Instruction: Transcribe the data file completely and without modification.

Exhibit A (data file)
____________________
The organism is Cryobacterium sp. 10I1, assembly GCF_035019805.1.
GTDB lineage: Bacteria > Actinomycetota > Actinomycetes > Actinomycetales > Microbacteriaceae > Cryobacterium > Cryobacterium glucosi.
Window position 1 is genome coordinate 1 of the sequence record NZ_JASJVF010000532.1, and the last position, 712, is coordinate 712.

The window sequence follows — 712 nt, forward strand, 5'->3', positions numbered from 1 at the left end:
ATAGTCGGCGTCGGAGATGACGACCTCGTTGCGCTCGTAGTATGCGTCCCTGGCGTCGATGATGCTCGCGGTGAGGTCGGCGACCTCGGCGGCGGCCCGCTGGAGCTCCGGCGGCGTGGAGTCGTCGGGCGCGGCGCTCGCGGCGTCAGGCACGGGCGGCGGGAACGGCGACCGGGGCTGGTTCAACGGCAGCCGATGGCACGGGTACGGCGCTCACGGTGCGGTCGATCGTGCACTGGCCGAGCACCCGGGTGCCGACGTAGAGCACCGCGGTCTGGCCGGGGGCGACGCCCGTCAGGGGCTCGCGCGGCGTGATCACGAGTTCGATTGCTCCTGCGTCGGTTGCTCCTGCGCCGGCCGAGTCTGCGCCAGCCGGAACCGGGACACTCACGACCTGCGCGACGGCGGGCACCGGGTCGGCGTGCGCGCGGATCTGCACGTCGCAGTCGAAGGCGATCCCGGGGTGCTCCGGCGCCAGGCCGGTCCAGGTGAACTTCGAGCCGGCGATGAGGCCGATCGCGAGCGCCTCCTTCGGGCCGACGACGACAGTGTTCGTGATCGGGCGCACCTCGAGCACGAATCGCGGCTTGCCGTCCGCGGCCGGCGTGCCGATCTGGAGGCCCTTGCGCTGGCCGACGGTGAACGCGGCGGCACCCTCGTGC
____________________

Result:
The organism is Cryobacterium sp. 10I1, assembly GCF_035019805.1.
GTDB lineage: Bacteria > Actinomycetota > Actinomycetes > Actinomycetales > Microbacteriaceae > Cryobacterium > Cryobacterium glucosi.
Window position 1 is genome coordinate 1 of the sequence record NZ_JASJVF010000532.1, and the last position, 712, is coordinate 712.

The window sequence follows — 712 nt, forward strand, 5'->3', positions numbered from 1 at the left end:
ATAGTCGGCGTCGGAGATGACGACCTCGTTGCGCTCGTAGTATGCGTCCCTGGCGTCGATGATGCTCGCGGTGAGGTCGGCGACCTCGGCGGCGGCCCGCTGGAGCTCCGGCGGCGTGGAGTCGTCGGGCGCGGCGCTCGCGGCGTCAGGCACGGGCGGCGGGAACGGCGACCGGGGCTGGTTCAACGGCAGCCGATGGCACGGGTACGGCGCTCACGGTGCGGTCGATCGTGCACTGGCCGAGCACCCGGGTGCCGACGTAGAGCACCGCGGTCTGGCCGGGGGCGACGCCCGTCAGGGGCTCGCGCGGCGTGATCACGAGTTCGATTGCTCCTGCGTCGGTTGCTCCTGCGCCGGCCGAGTCTGCGCCAGCCGGAACCGGGACACTCACGACCTGCGCGACGGCGGGCACCGGGTCGGCGTGCGCGCGGATCTGCACGTCGCAGTCGAAGGCGATCCCGGGGTGCTCCGGCGCCAGGCCGGTCCAGGTGAACTTCGAGCCGGCGATGAGGCCGATCGCGAGCGCCTCCTTCGGGCCGACGACGACAGTGTTCGTGATCGGGCGCACCTCGAGCACGAATCGCGGCTTGCCGTCCGCGGCCGGCGTGCCGATCTGGAGGCCCTTGCGCTGGCCGACGGTGAACGCGGCGGCACCCTCGTGC